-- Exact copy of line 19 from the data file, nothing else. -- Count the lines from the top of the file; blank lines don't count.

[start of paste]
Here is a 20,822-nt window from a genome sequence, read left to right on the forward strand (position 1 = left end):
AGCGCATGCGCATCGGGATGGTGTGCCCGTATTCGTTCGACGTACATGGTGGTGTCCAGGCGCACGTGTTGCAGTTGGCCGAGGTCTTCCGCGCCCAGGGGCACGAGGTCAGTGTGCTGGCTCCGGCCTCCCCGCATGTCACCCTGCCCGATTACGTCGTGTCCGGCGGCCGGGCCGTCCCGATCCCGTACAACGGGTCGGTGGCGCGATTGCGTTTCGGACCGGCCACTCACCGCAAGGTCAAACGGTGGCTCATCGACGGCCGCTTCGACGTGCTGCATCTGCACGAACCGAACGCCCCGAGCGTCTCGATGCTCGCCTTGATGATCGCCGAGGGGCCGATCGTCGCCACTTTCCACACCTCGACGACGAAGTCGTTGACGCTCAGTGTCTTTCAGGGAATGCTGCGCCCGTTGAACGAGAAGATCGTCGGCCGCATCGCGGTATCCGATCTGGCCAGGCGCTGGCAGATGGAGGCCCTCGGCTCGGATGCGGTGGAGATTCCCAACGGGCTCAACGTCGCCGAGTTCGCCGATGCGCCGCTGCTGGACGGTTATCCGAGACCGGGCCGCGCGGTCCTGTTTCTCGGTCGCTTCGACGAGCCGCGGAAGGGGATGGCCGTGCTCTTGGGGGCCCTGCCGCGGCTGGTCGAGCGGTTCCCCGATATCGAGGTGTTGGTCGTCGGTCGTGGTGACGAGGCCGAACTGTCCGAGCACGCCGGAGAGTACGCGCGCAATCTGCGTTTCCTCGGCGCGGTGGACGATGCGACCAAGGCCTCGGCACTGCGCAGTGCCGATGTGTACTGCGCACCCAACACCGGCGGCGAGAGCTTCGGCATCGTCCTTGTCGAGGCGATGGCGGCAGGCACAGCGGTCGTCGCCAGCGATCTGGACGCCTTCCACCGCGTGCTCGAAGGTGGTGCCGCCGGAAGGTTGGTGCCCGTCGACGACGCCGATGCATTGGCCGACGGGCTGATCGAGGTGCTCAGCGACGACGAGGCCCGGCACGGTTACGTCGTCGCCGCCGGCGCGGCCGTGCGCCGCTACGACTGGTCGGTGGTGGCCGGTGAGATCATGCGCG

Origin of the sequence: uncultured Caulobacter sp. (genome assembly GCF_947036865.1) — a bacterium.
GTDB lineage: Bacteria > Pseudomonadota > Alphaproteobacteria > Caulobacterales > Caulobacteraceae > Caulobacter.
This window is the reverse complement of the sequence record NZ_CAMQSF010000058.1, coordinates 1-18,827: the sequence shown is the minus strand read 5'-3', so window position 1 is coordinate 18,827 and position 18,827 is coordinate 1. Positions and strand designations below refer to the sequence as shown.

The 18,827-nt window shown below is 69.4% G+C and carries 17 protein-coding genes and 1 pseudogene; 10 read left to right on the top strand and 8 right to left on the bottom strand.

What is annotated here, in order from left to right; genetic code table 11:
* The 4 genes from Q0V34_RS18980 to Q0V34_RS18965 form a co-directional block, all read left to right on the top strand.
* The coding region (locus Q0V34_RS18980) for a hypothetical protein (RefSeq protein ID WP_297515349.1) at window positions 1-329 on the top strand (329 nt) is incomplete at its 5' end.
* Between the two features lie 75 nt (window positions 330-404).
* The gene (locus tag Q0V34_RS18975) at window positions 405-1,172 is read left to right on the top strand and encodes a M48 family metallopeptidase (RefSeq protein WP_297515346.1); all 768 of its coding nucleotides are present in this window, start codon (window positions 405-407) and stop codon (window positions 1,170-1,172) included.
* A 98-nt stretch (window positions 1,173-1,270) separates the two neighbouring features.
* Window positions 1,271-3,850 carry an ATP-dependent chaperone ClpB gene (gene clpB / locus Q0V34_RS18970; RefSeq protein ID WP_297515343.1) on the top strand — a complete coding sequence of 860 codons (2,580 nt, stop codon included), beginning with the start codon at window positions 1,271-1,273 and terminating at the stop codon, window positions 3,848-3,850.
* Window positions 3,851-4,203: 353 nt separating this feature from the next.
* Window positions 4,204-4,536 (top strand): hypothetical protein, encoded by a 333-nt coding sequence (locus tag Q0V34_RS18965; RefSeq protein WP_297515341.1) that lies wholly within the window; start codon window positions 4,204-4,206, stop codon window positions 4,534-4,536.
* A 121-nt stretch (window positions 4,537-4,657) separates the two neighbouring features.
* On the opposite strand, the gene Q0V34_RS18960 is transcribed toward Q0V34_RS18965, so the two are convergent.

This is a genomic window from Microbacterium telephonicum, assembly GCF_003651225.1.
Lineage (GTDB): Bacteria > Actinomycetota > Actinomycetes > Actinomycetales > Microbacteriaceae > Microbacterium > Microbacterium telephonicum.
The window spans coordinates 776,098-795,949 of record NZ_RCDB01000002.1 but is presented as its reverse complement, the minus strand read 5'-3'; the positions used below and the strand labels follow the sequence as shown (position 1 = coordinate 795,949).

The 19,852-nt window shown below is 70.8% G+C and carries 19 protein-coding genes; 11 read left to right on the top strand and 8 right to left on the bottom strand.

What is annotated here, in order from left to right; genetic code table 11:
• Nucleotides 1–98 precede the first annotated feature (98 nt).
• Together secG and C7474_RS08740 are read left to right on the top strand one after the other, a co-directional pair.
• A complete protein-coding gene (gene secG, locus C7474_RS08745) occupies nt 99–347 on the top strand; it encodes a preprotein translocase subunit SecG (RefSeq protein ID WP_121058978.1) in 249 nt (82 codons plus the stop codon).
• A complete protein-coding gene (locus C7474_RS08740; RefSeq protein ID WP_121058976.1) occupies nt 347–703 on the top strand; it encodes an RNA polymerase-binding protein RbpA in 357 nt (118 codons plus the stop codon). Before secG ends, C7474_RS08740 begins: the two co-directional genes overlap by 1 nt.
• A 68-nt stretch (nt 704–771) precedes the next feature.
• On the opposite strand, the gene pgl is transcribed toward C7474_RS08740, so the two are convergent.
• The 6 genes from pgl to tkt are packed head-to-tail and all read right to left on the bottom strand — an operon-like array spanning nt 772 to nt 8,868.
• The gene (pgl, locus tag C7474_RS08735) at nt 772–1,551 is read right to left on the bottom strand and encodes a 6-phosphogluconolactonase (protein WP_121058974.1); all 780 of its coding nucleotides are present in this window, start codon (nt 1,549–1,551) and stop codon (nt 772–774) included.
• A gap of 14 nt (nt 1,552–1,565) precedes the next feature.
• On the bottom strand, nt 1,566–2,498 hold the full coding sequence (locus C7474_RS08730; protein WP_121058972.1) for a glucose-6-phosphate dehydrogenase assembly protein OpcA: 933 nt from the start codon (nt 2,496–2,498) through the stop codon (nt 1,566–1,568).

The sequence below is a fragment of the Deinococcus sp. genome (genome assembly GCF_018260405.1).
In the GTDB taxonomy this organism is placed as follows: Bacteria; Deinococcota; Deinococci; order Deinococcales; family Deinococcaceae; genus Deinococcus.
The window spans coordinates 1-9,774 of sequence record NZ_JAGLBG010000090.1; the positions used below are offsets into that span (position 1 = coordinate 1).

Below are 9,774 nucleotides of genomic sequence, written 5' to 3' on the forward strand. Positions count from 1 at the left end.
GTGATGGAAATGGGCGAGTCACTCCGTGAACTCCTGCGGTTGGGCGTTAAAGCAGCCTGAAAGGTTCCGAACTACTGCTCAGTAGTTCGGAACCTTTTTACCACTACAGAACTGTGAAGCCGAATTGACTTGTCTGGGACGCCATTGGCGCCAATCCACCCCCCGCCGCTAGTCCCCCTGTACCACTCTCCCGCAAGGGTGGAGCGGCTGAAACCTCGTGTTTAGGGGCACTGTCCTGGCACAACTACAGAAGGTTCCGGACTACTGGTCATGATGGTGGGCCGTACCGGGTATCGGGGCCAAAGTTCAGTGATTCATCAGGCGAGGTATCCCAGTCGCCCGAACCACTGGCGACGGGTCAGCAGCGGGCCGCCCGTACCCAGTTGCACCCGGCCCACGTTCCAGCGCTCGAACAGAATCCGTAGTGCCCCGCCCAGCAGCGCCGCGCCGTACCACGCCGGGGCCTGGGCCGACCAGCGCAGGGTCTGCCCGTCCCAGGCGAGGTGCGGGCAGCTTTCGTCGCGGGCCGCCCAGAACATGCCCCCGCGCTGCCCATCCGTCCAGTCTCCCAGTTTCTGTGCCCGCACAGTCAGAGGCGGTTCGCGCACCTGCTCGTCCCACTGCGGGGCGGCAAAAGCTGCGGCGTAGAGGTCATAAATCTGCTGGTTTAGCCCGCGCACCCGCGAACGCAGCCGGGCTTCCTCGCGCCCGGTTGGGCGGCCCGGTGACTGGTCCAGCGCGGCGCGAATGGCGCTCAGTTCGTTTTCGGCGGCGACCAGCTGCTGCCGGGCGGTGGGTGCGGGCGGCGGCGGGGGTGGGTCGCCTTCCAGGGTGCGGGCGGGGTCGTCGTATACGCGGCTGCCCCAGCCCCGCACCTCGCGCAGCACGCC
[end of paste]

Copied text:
Lineage (GTDB): Bacteria > Actinomycetota > Actinomycetes > Actinomycetales > Microbacteriaceae > Microbacterium > Microbacterium telephonicum.